LE Podcast Eight Rory Vaden Talking About Time Management.001LE Podcast Episode 008: Time Management with Rory Vaden

Rory Vaden is a bestselling author of Procrastinate on Purpose and Take the Stairs, keynote speaker and co-founder of Southwestern Consulting.

In This Episode:

  • Understanding the myth about Time Management
  • The Focus Funnel
  • Permission to procrastinate on purpose
  • Free Book Giveaway

Three Types of Procrastination:

  1. Classic Procrastination- consciously delaying what we know we should be doing
  2. Creative Avoidance – busy being busy with lots of tasks.
  3. Priority Dilution- the chronic over-achievers procrastination, as people become more successful there are more opportunities and challenges to keep up with. That is what the book Procrastinate on Purpose is about.

What is the biggest myth that most people have in understanding time management?

There is no such thing as time management.

There is only self-management. You cannot start time or stop time or pause time, so the reality is that you can only manage yourself. This perspective helps you avoid saying “I’m so busy”, it’s a very un-empowered place to be talking from. It makes it seem like the world is happening to you and you are out of control.

You need to move from that place of “I’m a victim and the world is happening to me” to “I’m a leader and I am in charge of how I use my time.”

Evolution of Time Management Theory

One Dimensional Time Management Thinking– developed in the 50’s and 60’s, about the industrial revolution of the time, all about efficiency and getting things done quickly. But efficiency has a point of diminishing return.

Prioritizing Your Time Thinking– developed in the late 80’s, came from Stephen Couvey in 7 Habits of Highly Effective People, created two-dimensional time management thinking, and combined efficiency with urgency. Prioritizing does not create any more time.

The world is a different place now. What we have noticed is that you can’t solve today’s time management problems with yesterday’s time management thinking.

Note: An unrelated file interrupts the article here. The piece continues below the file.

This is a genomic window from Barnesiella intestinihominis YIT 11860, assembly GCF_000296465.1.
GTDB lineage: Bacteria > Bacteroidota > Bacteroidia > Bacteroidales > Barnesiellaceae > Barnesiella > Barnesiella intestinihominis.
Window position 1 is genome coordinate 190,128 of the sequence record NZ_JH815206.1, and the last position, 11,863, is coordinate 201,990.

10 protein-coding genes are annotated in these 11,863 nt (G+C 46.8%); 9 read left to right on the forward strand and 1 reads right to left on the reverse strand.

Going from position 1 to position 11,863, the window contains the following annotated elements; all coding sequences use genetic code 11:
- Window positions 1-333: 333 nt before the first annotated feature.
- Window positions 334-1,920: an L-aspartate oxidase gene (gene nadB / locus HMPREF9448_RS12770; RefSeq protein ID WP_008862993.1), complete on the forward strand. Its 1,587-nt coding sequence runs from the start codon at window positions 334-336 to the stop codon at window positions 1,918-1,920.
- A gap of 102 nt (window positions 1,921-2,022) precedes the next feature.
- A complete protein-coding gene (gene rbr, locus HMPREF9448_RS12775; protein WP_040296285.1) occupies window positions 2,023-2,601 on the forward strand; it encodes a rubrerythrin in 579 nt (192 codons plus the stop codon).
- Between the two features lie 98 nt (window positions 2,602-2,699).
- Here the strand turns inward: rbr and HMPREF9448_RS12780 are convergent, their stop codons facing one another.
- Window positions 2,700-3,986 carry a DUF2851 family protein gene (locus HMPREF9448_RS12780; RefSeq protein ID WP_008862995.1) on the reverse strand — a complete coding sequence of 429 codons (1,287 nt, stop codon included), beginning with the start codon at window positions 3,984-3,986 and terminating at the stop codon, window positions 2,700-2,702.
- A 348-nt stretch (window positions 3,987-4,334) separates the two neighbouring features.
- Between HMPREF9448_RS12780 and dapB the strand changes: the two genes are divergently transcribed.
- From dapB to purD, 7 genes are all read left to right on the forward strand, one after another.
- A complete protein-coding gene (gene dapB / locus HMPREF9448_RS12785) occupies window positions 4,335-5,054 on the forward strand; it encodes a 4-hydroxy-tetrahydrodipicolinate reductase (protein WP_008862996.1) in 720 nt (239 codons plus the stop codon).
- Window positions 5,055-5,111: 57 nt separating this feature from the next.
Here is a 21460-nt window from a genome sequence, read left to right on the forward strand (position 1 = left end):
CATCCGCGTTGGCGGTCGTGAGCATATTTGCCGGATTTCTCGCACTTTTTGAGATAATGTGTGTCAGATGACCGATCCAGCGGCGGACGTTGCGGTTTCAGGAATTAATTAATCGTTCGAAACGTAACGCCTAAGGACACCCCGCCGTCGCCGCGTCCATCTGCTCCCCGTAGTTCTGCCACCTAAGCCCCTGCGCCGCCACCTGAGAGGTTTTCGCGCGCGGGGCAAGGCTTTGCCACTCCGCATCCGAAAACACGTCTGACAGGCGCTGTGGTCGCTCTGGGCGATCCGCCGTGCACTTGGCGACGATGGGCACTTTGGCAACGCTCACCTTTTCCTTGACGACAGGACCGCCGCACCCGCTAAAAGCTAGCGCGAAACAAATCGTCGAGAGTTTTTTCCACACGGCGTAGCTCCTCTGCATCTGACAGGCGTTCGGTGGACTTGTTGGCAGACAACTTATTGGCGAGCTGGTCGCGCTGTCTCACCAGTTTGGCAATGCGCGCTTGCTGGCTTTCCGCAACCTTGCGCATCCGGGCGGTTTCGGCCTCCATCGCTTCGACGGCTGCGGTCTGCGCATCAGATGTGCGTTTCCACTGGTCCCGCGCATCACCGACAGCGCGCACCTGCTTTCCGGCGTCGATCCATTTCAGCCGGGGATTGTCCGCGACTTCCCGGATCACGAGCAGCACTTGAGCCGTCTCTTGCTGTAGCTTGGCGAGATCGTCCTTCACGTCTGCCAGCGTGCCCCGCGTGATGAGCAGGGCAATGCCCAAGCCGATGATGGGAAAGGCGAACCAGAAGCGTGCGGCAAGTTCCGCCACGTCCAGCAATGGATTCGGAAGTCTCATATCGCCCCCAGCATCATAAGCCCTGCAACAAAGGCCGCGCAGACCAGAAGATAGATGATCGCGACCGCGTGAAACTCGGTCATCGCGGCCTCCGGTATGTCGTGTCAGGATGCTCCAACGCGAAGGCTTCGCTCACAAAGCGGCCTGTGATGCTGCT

What is the difference between importance, urgency, and significance?

This is the third-dimension, or multiplying your time. It adds significance to the other ways of thinking.

Importance is how much something matters, urgency is how soon does something matter, and significance is how long does something matter.

“How can I use my time today that creates more time tomorrow?” That is the significance calculation and that is what will multiply your time.

The way that you multiply your time is by giving yourself the permission to spend time on things today that will create more time tomorrow.

Significance is the remedy. It helps you create more time and helps you to not fall victim to the tyranny of the urgent and never doing the more strategic things.

The Focus Funnel

A visual depiction of the thought process a multiplier must go through to evaluate how to spend their time.


This gives you permission to procrastinate on purpose.

We cannot be focused on the volume of tasks we accomplish, but the significance of tasks accomplished.

There are three types of people when it comes to money.

  1. Lower-middle class thinking- do I want the $5 coffee? If the answer is yes they will do anything to get it. Beg, steal, buy on credit- they are completely controlled by their emotions. Short-term calculations.
  2. Average wealth- do I want the $5 coffee? Their response would be, do I have $5?
  3. Wealthy- Do I want the $5 coffee? They evaluate is differently. They take into account the opportunity cost. It’s not just $5; it’s what you could do with the $5 to make more money in the long term.

This is a classic example of the significance factor. How wealthy people think about money is exactly how multipliers think about time. Automation is to your time exactly what compound interest is to your money.

Connect with Rory Vaden and find out more about his books here.

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